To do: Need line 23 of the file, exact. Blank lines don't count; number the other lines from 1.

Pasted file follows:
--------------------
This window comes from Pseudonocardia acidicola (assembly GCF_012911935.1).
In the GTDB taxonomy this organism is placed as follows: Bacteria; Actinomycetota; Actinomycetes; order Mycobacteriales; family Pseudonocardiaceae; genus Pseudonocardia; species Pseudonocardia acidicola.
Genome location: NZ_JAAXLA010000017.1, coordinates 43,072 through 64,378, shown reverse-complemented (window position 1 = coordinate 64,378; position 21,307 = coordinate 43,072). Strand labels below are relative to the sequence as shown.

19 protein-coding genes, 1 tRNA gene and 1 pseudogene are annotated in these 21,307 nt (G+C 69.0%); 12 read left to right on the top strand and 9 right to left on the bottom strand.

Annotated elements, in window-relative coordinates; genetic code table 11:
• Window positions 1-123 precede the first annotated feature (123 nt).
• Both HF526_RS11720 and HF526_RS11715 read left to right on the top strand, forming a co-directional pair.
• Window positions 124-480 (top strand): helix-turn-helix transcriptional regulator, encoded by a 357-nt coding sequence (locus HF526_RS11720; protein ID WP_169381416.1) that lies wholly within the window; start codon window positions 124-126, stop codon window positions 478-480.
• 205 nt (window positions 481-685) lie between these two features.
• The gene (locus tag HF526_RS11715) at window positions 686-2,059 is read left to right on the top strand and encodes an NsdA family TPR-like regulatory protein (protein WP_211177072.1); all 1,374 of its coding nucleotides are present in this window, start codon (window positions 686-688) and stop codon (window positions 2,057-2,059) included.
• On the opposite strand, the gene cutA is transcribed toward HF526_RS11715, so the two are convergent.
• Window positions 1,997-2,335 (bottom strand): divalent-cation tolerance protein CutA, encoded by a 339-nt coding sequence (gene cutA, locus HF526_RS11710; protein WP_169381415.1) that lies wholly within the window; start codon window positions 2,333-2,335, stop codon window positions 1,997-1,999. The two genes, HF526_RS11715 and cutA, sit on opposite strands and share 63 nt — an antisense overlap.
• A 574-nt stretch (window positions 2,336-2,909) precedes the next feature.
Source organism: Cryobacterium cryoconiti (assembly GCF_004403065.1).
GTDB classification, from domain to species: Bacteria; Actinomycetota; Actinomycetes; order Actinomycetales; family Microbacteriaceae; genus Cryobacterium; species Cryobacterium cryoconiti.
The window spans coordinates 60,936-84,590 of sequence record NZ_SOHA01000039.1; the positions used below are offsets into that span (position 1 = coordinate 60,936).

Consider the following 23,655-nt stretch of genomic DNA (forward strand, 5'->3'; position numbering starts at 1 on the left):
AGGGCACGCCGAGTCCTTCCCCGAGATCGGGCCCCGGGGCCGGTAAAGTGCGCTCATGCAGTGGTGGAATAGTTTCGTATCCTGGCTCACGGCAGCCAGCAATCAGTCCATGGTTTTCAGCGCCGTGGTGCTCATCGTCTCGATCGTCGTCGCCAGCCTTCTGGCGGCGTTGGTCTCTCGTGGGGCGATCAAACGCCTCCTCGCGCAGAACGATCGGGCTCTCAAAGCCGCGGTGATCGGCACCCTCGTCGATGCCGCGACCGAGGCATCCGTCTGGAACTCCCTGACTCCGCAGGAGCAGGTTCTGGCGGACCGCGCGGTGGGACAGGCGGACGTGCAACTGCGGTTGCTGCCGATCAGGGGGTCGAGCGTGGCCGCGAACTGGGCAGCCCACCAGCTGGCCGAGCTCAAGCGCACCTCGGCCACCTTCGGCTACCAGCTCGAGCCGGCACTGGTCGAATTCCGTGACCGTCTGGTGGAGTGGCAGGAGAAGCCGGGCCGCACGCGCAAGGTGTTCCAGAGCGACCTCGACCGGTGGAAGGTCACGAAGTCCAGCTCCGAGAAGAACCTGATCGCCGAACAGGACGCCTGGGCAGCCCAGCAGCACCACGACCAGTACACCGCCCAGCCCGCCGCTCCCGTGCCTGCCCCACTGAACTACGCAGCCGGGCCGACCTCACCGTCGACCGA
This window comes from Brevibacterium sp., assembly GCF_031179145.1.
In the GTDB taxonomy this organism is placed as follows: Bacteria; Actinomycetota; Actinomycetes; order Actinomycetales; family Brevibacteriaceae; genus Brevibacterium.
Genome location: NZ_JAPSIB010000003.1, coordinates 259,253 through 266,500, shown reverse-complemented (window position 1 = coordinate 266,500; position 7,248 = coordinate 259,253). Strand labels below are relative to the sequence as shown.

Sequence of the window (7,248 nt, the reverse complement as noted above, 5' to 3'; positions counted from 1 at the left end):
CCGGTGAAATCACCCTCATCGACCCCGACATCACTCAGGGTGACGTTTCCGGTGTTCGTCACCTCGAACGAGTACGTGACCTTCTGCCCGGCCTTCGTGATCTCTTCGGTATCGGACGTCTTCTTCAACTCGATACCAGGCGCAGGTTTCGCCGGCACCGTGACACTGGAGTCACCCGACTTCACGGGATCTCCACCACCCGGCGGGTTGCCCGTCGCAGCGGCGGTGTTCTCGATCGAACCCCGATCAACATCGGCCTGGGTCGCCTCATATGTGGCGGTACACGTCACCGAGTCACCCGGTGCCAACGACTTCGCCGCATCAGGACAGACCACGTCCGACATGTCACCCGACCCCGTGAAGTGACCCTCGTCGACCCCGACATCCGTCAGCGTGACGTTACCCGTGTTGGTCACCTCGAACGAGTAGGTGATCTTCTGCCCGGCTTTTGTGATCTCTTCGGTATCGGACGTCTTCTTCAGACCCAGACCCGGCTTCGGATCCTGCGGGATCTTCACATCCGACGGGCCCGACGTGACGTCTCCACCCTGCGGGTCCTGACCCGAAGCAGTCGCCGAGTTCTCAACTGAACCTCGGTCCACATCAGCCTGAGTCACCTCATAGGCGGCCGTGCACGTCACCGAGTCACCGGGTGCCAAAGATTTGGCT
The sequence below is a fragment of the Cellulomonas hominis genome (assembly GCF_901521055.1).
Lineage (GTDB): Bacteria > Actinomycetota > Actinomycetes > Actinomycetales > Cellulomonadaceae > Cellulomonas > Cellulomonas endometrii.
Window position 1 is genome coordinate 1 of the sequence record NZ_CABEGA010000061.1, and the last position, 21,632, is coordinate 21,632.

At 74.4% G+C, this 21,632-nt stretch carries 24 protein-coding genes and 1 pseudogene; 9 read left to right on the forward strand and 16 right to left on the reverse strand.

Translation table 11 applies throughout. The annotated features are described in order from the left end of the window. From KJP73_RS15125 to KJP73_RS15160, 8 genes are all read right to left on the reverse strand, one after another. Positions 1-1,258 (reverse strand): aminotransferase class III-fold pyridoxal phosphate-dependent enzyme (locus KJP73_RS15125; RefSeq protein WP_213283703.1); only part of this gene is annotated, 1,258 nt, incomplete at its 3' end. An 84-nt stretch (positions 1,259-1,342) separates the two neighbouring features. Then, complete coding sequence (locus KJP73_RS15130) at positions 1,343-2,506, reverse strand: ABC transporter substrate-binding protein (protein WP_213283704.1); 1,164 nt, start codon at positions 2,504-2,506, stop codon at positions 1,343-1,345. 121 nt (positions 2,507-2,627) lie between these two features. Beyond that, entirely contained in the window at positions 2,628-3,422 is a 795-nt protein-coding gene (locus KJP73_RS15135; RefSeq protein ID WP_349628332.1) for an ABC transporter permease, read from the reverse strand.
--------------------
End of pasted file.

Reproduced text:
CCGGTGAAATCACCCTCATCGACCCCGACATCACTCAGGGTGACGTTTCCGGTGTTCGTCACCTCGAACGAGTACGTGACCTTCTGCCCGGCCTTCGTGATCTCTTCGGTATCGGACGTCTTCTTCAACTCGATACCAGGCGCAGGTTTCGCCGGCACCGTGACACTGGAGTCACCCGACTTCACGGGATCTCCACCACCCGGCGGGTTGCCCGTCGCAGCGGCGGTGTTCTCGATCGAACCCCGATCAACATCGGCCTGGGTCGCCTCATATGTGGCGGTACACGTCACCGAGTCACCCGGTGCCAACGACTTCGCCGCATCAGGACAGACCACGTCCGACATGTCACCCGACCCCGTGAAGTGACCCTCGTCGACCCCGACATCCGTCAGCGTGACGTTACCCGTGTTGGTCACCTCGAACGAGTAGGTGATCTTCTGCCCGGCTTTTGTGATCTCTTCGGTATCGGACGTCTTCTTCAGACCCAGACCCGGCTTCGGATCCTGCGGGATCTTCACATCCGACGGGCCCGACGTGACGTCTCCACCCTGCGGGTCCTGACCCGAAGCAGTCGCCGAGTTCTCAACTGAACCTCGGTCCACATCAGCCTGAGTCACCTCATAGGCGGCCGTGCACGTCACCGAGTCACCGGGTGCCAAAGATTTGGCT